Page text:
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Workforce strategies to improve post-secondary outcomes

Workforce strategies can improve post-secondary training outcomes by providing work-based learning experiences, intensive wraparound services, and career counseling.

Individuals with a post-secondary degree or credential tend to obtain higher-quality employment, earn higher wages, experience better health outcomes, and are less likely to be incarcerated than individuals without post-secondary training.

How does post-secondary education affect economic mobility?

A post-secondary degree or credential is the surest way to achieve upward economic mobility. 1

Without a college degree, a child born to a low-income family has a 45 percent chance of remaining in the bottom quintile of earnings as an adult. With a college degree, a child born to a family in the lowest quintile of income has an 84 percent chance of moving into a higher quintile as an adult.

Obtaining a post-secondary degree significantly increases an individual’s lifetime earnings. 2 3

In 2016, individuals with a high school degree aged 25-34 earned an average approximately $32,000 per year. Individuals with an associate’s degree earned an average of over $38,000, those with a bachelor’s degree or higher earned an average of nearly $60,000.

Parents with a post-secondary degree are able to access higher quality employment, which allows them to spend more time with and resources on their children. 4

On average, mothers with a college degree spend 4.5 more hours every week engaging with their children than mothers with only a high school diploma or less.

The return on investment in earning an associate’s, professional, or bachelor’s degree exceeds 15 percent. 5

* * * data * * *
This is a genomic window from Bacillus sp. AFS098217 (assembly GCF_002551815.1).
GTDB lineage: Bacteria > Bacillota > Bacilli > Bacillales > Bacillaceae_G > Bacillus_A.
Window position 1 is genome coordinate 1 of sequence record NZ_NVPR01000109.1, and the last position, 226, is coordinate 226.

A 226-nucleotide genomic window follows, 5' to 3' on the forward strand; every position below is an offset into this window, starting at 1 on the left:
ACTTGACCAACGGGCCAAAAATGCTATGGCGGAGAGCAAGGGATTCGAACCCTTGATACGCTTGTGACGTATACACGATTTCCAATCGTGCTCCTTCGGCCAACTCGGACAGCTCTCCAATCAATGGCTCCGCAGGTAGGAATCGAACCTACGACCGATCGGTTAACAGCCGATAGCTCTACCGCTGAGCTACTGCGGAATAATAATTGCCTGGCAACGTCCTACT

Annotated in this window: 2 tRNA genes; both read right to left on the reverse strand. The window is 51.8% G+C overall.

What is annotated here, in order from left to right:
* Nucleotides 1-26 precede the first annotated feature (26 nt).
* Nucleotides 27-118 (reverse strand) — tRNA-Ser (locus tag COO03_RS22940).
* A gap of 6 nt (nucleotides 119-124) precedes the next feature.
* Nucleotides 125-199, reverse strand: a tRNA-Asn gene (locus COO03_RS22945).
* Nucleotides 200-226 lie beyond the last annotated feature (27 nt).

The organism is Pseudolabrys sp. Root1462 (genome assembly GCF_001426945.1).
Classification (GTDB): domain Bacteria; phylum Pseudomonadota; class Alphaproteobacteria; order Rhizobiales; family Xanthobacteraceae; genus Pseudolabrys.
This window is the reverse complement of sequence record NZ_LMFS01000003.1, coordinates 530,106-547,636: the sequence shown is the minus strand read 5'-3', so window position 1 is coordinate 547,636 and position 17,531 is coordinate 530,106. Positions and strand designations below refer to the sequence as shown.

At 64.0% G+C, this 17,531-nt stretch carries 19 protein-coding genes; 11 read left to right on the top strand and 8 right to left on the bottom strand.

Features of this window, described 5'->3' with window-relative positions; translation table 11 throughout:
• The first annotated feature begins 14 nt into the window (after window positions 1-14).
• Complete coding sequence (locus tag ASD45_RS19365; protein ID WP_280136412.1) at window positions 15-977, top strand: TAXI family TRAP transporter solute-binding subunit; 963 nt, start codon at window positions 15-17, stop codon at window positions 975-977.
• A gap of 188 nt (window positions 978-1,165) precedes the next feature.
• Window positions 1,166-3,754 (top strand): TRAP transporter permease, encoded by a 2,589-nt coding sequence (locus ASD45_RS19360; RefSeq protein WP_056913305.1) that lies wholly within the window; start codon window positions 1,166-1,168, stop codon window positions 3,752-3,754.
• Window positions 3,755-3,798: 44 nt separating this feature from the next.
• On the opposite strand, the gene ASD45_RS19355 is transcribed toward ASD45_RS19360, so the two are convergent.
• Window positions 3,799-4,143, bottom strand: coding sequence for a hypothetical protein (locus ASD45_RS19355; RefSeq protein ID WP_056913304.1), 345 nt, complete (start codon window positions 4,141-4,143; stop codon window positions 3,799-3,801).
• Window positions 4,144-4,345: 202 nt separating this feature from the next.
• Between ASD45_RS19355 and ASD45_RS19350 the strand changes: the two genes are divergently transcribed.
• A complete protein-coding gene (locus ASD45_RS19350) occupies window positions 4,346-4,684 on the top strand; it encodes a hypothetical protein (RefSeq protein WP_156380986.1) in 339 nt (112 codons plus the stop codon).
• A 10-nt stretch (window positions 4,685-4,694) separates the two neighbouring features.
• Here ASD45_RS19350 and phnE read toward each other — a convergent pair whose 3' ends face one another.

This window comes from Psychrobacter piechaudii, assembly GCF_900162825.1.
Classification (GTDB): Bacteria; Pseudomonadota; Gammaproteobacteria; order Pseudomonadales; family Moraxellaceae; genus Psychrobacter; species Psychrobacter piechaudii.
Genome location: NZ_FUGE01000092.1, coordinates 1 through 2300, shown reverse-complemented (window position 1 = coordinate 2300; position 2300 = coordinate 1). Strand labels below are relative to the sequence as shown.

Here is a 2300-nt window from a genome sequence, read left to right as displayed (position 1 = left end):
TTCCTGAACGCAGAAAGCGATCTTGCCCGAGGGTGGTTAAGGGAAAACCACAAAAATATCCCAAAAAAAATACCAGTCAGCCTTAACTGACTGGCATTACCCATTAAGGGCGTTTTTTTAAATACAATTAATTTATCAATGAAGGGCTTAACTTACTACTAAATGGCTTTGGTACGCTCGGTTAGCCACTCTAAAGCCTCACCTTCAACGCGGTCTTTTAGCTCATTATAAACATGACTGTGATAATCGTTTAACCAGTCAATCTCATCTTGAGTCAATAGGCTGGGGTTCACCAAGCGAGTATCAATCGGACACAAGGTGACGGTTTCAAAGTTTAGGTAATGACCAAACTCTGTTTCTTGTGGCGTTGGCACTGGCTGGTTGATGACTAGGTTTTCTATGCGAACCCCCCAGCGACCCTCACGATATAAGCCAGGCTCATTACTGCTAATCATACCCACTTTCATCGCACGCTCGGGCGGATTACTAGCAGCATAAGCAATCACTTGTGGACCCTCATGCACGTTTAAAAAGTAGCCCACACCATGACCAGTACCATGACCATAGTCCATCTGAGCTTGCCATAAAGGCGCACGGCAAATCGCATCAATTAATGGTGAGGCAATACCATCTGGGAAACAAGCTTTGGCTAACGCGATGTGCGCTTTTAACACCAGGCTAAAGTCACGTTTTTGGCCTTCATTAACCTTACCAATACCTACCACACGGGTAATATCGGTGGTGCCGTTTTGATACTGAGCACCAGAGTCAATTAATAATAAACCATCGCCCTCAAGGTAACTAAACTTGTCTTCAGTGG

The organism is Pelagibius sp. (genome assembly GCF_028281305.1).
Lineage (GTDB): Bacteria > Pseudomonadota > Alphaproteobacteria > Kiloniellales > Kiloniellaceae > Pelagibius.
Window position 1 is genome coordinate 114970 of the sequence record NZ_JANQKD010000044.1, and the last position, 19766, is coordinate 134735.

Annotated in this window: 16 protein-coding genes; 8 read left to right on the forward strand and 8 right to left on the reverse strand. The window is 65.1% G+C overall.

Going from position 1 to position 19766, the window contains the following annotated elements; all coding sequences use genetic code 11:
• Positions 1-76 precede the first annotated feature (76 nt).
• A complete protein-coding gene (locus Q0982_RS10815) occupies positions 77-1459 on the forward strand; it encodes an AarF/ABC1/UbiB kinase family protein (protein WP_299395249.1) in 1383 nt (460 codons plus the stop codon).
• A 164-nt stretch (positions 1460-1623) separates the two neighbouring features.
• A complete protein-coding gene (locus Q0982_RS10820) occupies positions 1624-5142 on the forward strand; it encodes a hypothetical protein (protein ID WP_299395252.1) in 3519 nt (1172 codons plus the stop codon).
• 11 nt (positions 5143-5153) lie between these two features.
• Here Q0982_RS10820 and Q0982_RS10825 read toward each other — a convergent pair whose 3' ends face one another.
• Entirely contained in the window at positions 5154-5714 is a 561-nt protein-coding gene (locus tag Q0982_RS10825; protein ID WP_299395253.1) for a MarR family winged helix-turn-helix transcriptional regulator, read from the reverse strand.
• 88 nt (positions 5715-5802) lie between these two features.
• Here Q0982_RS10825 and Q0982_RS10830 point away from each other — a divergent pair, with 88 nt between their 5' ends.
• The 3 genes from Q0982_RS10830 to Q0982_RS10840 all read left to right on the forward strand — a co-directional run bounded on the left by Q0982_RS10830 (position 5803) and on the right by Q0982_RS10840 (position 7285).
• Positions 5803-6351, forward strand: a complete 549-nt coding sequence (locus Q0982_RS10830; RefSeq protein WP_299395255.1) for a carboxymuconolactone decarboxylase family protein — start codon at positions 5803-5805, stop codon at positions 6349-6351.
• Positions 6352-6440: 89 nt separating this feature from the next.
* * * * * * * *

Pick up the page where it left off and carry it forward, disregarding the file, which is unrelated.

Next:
Categories of successful interventions

  • Career advising programs: Programs at colleges and workforce training programs that help students navigate career choices, provide guidance on coursework, and facilitate connections to employers
  • Career and technical education: School-based programs that teach high school students job-ready skills for specific occupations. Some programs offer courses in a deliberate skill-building sequence, and many include work-based experiences, social supports, and job placement assistance
  • Post-secondary student guidance and support: College-based programs that provide mentoring, counseling, social support, or other services to improve student well-being

Evidence-based interventions

Intervention Type Category Evidence Level
Adult vocational training Strategy
  • Job placement services
  • Sector-based skills training
Proven (highest tier)
CUNY Accelerated Study in Associate Programs (ASAP) Program
  • Accelerated remedial education programs
  • Mentoring, counseling, and case management
Proven (highest tier)
Career Academies Program
  • Career and technical education
Proven (highest tier)
Early college high school model Strategy
  • Dual enrollment/early college programs
Proven (highest tier)
GED/HSED certificate programs Strategy
  • Ged/hsed programs
Strong (second-highest tier)
Health career recruitment Strategy
  • Career advising programs
  • College access programs
  • Mentoring, counseling, and case management
Proven (highest tier)
One Million Degrees Program
  • Accelerated remedial education programs
  • Mentoring, counseling, and case management
Promising (Third-highest tier)
Project QUEST Program
  • Sector-based skills training
Promising (Third-highest tier)
Footnotes
  1. Greenstone, Looney, Patashnik, and Yu, Thirteen Economic Facts about Social Mobility and the Role of Education, Brookings 2013
    https://www.brookings.edu/wp-content/uploads/2016/06/THP_13EconFacts_FINAL.pdf
  2. Greenstone, Looney, Patashnik, and Yu, Ibid.
    https://www.brookings.edu/wp-content/uploads/2016/06/THP_13EconFacts_FINAL.pdf
  3. de Brey, Musu, et al, "Status and Trends in the Education of Racial and Ethnic Groups 2018," US Department of Education 2019
    https://nces.ed.gov/pubs2019/2019038.pdf
  4. Guryan, Hearst, and Kearney, Parental Education and Parental Time With Children, NBER 2008
    https://www.nber.org/papers/w13993
  5. Greenstone, Looney, Patashnik, and Yu, Ibid.
    https://www.brookings.edu/wp-content/uploads/2016/06/THP_13EconFacts_FINAL.pdf